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Comment #20 posted by canaman on September 02, 2002 at 11:59:18 PT
thanks BGreen 
Looks like I might miss this one. Won't be near a computer or cable T.V. around those dates. 
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Comment #19 posted by BGreen on September 02, 2002 at 11:56:05 PT
Link was incomplete
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Comment #18 posted by BGreen on September 02, 2002 at 11:54:45 PT
Live Streaming
I don't know whether this particular show will be streamed live on the internet, but judging by this description, I'd assume it will be.WorldLink TV is streaming, live, selected programs that feature audience participation through call-ins
Live Streaming
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Comment #17 posted by BGreen on September 02, 2002 at 11:50:56 PT
Thanks, FoM. Here's more information
WorldLinkTV is available on Channel 9410 on Echostar Communications Corporation's DISH® Network direct broadcast satellite system. For those who wish to subscribe to the DISH Network, you can call them at 800-333-3474 for subscription and installation assistance in your area.
 WorldLinkTV is available on Channel 375 on DIRECTV® satellite TV service. For those who wish to subscribe to DIRECTV, you can call them at 800-531-5000 for subscription and installation assistance in your area.
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Comment #16 posted by phasetheory on September 02, 2002 at 11:49:39 PT
oh yeah
Sorry I repeated you Mike, I didn't read the other articles first. Actually I believe Hitler's scientists invented Meth, the germans gave it to their special troops in some battles. Super soldiers... Increased eye focus, better concentration, endless amounts of energy... but the side effects weren't really a problem... at least to Hitler.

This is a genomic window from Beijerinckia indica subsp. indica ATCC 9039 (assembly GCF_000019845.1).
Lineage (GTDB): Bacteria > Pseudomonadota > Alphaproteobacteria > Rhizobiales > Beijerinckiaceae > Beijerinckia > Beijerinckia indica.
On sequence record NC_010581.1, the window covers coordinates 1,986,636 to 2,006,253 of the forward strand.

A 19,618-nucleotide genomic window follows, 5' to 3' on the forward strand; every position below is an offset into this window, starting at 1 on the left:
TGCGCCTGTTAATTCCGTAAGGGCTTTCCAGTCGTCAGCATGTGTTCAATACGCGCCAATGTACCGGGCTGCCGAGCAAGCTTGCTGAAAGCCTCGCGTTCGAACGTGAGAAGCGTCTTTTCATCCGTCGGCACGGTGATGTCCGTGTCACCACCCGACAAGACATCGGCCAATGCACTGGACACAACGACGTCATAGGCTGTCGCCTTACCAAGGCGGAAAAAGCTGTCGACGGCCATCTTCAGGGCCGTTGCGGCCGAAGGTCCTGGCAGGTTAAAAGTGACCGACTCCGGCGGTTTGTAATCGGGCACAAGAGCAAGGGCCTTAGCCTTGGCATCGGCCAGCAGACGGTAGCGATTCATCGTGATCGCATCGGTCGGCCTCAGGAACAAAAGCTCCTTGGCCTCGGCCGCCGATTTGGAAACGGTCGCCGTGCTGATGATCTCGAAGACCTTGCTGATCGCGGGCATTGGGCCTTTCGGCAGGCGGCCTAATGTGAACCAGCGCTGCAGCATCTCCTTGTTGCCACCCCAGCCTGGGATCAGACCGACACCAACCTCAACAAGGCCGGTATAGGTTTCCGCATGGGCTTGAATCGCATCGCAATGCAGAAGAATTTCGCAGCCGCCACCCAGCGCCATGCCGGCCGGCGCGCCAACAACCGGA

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Comment #15 posted by canaman on September 02, 2002 at 11:46:22 PT
I don't understand, what is this world link T.V.? Is it internet or cable or what? Do you know? thanx
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Comment #14 posted by Phasetheory on September 02, 2002 at 11:40:18 PT
You all will agree, but it's absolutely amazing the government continues this war. They claim that drug use funds terrorists, but never take a step back and realize that the "drug laws" fund terrorism.I find it even more Ironic with Meth. Because Meth would virtually dissapear if we ended the drug war. Meth only exists as a drug of choice in America becuase it is cheap compared to marijuana, ecstasy, etc. In fact all dangerous drug use would fall dramatically when the US eventually realizes the mistake in the war on drugs.Sooner than later, I pray...
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Comment #13 posted by FoM on September 02, 2002 at 11:30:48 PT
TV Special On The Drug War!
Addicted to Failure: The Drug Wars 
Thu, Sep 05, 9:00 PM ET (Thu, Sep 05, 6:00 PM PT)
Fri, Sep 06, 3:00 AM ET (Fri, Sep 06, 12:00 AM PT)
Fri, Sep 06, 9:00 AM ET (Fri, Sep 06, 6:00 AM PT)
Fri, Sep 06, 3:00 PM ET (Fri, Sep 06, 12:00 PM PT)
Sun, Sep 08, 9:30 PM ET (Sun, Sep 08, 6:30 PM PT)
Sep 09, 3:30 AM ET (, Sep 09, 12:30 AM PT)
 Sep 09, 9:30 AM ET (, Sep 09, 6:30 AM PT)
 Sep 09, 3:30 PM ET (, Sep 09, 12:30 PM PT)A national live call-in program that dissects the U.S. governments’s faltering 30-Year, $19 Billion War on Drugs. The program includes the American premiere of “Coca Mama,” a BBC documentary on the effects of U.S. drug policies in four South American countries. Following the film, a panel of experts from the US and Europe take viewer calls to debate the current U.S. strategy of eradication, interdiction and criminalization, and to discuss alternatives. The show is hosted by noted public radio journalist Holly Kernan.